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Phil Covington headshot

Mercedes Joins Partnership for Second-Life Battery Usage

By Phil Covington

The all-electric Mercedes Vision EQXX

As all the major automotive brands, from GM to Mercedes to Volkswagen, have pledged to ramp up electric vehicle (EV) production in the coming years, one criticism frequently leveled against these vehicles is: what to do with all the vehicle batteries once these EVs are eventually scrapped?

It is indeed a fair question and currently a largely unresolved consequence of the push towards electrification. 

But the end-of-battery-life question has most likely been left somewhat unanswered to date because a transition to EVs addresses the more pressing and urgent need to reduce or eliminate CO2 emissions from transportation. 

This has become priority number one. And as electricity generation becomes increasingly renewable, EVs will increasingly contribute towards planetary decarbonization.

Ultimately though, depleted vehicle batteries must be properly dealt with in order to avoid an environmental hazard of their own. And fortunately, this problem is being addressed.

One of the problems with EV batteries is also the seed of the opportunity, which is this: Repeated charging cycles of an EV battery, as well as the chronological age of their lithium-ion cells, means over time, vehicle battery packs gradually store less energy. 

A general rule of thumb is that once an EV battery reaches around 80 percent of its original capacity, it ceases to be useful to propel a vehicle. To put that into context, automakers generally issue warranties for their batteries to last up to a minimum of 8 years or 100,000 miles. At some point beyond this threshold, EV owners will either face having to replace their vehicle’s battery or suffer increasingly poor range. And of course, ultimately, like any other vehicle, EVs will still be destined for the scrapyard one day.

The good news though, is that once an EV battery is no longer useful to power a vehicle, it is still perfectly viable as an energy storage system. This is the seed of the opportunity. 

By repurposing EV batteries, second-life usage of them as energy storage solutions for renewables like solar, will become increasingly important.

Last week, Mercedes-Benz Energy, a subsidiary of the German automaker and Moment Energy, a British Columbia-based startup, announced a partnership with a goal to repurpose Mercedes EV batteries for second-life energy storage.

Moment Energy specializes in repurposing retired EV batteries into stationary energy storage systems (ESS) and will integrate Mercedes Benz’s second-life batteries into its 60 kilowatt-hour storage solution. These 60 kWh storage units are modular and can be combined together to meet the needs of a given energy storage project. 

Moment Energy has provided solutions to allow clients to go completely off-grid with solar power generation and energy storage in places where there is no connectivity to the power grid.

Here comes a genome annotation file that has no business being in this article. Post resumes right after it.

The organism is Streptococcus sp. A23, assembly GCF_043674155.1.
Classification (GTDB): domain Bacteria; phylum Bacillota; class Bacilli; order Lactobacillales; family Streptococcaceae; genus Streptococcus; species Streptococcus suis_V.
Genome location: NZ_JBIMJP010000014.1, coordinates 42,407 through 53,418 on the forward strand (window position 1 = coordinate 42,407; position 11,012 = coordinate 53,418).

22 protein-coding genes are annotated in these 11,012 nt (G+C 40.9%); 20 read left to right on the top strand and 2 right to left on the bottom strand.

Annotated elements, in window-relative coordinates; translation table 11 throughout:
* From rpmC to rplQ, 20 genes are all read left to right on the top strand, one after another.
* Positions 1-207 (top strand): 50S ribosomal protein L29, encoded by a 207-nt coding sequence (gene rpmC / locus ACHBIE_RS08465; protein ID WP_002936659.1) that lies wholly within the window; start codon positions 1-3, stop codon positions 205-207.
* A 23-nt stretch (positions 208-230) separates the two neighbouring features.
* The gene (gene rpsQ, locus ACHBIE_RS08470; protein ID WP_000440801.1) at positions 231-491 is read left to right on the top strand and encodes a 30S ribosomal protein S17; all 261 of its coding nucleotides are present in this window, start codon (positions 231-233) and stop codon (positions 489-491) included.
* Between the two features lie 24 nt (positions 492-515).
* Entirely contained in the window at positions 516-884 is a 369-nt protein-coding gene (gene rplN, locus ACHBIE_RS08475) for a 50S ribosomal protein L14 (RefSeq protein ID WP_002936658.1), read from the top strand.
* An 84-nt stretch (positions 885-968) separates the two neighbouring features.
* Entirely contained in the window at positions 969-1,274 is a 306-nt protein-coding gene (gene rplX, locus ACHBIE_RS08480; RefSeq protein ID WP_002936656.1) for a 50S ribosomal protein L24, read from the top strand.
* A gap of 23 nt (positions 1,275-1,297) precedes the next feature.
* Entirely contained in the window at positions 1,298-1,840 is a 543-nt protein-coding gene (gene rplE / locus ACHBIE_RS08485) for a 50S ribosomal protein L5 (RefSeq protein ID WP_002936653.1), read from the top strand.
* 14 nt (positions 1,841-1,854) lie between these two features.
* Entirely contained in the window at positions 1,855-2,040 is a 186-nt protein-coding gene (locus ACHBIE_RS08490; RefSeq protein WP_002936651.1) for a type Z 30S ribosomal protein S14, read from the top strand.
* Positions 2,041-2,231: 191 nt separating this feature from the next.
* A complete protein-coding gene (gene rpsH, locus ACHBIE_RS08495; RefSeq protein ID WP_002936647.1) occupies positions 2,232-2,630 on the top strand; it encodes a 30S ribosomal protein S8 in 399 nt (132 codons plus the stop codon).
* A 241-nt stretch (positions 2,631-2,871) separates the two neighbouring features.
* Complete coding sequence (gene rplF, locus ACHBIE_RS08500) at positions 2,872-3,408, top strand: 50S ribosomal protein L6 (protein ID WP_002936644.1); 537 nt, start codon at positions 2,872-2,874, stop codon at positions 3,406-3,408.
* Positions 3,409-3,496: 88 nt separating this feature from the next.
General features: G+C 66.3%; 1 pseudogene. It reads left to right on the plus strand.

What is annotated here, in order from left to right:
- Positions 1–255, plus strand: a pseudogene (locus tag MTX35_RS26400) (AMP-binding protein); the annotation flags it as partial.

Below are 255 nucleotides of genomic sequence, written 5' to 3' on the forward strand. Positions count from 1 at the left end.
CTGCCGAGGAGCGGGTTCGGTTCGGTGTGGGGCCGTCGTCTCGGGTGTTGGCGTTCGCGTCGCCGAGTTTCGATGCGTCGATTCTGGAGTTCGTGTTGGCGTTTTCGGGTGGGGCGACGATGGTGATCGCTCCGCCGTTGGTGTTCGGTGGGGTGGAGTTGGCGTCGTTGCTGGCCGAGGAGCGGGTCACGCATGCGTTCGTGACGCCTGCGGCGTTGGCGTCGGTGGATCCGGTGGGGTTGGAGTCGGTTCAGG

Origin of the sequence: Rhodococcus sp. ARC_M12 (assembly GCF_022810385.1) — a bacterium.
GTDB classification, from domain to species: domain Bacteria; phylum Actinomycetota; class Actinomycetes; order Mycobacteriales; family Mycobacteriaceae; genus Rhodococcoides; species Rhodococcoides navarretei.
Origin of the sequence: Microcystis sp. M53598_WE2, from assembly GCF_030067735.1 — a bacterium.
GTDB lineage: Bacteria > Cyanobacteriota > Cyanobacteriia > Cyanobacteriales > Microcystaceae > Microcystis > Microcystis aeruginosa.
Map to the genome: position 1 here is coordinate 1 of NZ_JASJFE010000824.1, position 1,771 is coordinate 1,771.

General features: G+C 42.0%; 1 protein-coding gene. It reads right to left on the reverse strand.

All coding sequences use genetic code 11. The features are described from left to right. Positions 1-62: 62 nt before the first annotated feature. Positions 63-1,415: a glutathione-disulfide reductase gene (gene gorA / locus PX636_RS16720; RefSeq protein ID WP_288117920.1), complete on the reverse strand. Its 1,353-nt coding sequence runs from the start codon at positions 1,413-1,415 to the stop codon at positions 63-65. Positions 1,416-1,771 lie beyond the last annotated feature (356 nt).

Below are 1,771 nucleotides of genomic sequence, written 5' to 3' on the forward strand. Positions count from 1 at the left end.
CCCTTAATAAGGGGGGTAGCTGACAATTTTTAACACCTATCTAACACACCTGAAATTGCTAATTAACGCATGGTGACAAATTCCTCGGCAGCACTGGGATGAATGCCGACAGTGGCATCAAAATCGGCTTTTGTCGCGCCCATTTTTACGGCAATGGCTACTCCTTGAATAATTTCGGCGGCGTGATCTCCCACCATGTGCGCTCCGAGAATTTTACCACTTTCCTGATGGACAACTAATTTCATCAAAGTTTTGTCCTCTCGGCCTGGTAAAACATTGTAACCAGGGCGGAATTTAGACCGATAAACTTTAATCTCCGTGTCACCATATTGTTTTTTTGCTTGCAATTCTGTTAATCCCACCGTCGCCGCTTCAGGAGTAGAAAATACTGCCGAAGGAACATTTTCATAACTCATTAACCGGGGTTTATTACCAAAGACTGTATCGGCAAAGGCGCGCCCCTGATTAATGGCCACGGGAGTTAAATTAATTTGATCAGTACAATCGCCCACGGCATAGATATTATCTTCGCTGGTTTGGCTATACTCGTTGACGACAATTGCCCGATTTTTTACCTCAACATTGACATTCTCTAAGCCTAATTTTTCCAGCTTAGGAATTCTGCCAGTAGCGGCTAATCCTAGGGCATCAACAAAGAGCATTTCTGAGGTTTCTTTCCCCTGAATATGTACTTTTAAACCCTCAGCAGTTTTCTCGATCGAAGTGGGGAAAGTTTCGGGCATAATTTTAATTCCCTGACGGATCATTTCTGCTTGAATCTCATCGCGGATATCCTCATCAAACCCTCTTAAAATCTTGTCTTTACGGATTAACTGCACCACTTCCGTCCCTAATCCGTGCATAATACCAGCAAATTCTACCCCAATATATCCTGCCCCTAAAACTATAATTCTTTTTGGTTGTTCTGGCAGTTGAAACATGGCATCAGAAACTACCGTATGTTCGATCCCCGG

The company is also able to supply storage systems to utilities to enhance the reliability and stability of renewable energy production when intermittency of power generation occurs. 

And interestingly, if not a little ironic, Moment Energy also provides battery packs for EV charging!

Repurposing EV battery packs for energy storage isn’t a new concept. The automaker Nissan has for a long time utilized its own electric vehicle batteries for second-life duty. In a partnership with Eaton, Nissan XStorage solutions has developed applications for home and business energy storage. 

Going forward, energy storage solutions such as these should be poised to become a growth market as the supply of second-life batteries is only going to increase; more EVs means more EV battery retirements in search of end-of-life opportunities.

Such reuse is also an important part of any conservation cycle. In the hierarchy, reuse is always more efficient than recycling. And with these spent EV batteries still able to hold 80 percent of their original capacity, they constitute, on aggregate, an enormous storage resource.

Of course, the recycle phase will eventually become important, too, when second-life batteries fully serve out the rest of their useful lives. But here too, the good news is battery recycling is becoming increasingly viable as well.

With so many EVs coming into global vehicle markets, it will be critically important that both second-life use and recycling, in combination, form a closed loop in the EV battery lifecycle in the coming decades. This will, in turn, mitigate the criticism that EVs are, themselves, unsustainable. 

Image credit: Mercedes-Benz U.K. media relations

Phil Covington headshot

Phil Covington holds an MBA in Sustainable Management from Presidio Graduate School. In the past, he spent 16 years in the freight transportation and logistics industry. Today, Phil's writing focuses on transportation, forestry, technology and matters of sustainability in business.

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